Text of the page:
How do we know EES’ strategies work? Because even before he took his innovative student-centric approach national, Edwards displayed its effectiveness as principal of East Hartford High School in East Hartford, Connecticut for a decade, during which time he and the school were recognized by USA Today as national leaders in education innovation.
What happened during his tenure there? Only a 50% reduction in suspensions, over 50% drop in incidents of fighting, no student expulsions in seven years, a reduction in the dropout rate to under 1.8%, and increased graduation rates—all while improving scores on the standardized tests that are so all-important to Rhee's crowd.
More recently, from 2005 to 2008, Edwards Educational Services worked with 48 Toledo Public Schools. When compared to the 14 schools that did not work with EES, the results speak for themselves. EES's emphasis on creating a culture of collaboration and data-based decision-making led to an increase in achievement scores of over 60% among the 48 public schools they worked with, while the other 14% saw their achievement scores go up by just over 10%. I don't need Isaac Newton to explain to me that those numbers mean something.
In the years since, Edwards has learned what works on the ground level, joining The National Crime Prevention Council as vice president, to develop strategies to lessen youth, family, and community violence. Edwards also provided kids with the training, skills, and confidence they need as Vice President of Global Initiatives with 180-Degree, and a decade sitting on the Board of the National Dropout Prevention Center—all contributors to the development of the groundbreaking programs of Edwards Educational Services.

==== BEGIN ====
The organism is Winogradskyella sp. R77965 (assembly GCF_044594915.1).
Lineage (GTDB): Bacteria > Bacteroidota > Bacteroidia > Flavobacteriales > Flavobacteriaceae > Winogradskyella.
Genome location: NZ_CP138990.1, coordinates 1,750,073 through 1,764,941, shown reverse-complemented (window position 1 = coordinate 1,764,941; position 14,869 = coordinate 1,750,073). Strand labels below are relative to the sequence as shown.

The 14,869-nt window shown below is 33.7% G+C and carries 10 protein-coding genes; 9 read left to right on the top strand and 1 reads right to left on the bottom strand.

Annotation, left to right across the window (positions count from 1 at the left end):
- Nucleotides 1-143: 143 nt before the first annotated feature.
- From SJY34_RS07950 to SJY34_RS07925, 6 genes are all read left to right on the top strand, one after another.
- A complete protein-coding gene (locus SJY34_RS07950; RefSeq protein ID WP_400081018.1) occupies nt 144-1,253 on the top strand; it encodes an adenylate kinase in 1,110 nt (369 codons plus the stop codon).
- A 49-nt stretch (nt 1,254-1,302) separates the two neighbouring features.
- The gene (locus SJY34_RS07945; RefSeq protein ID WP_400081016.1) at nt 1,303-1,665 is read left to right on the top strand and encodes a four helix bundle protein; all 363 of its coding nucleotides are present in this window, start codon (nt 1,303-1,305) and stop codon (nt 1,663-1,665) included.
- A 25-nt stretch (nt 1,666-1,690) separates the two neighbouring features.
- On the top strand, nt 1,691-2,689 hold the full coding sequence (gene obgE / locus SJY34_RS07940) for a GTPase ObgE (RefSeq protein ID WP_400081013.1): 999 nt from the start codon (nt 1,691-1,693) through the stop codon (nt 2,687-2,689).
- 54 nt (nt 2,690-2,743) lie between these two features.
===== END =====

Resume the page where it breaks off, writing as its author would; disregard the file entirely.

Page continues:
As if these results and strategic imperatives don’t speak for themselves, one need only look to a recent piece by Sarah D. Sparks in Education Week, entitled, “Study Links School Safety to Student Achievement, Relationships,” to see the power of The Edwards Approach:
School safety depends far less on the poverty and crime surrounding the campus than on the academic achievement of its students and their relationships with adults in the building, according to a new study of Chicago public schools.
Read the rest, it is well worth it.
I'm excited to be working with Edwards Educational Services in trying to achieve some pretty lofty goals, but I'm even more excited that in EES we have the answer to Rhee-form. And as you could have guessed, it’s real, it’s tangible, and it’s student-focused....REFORM.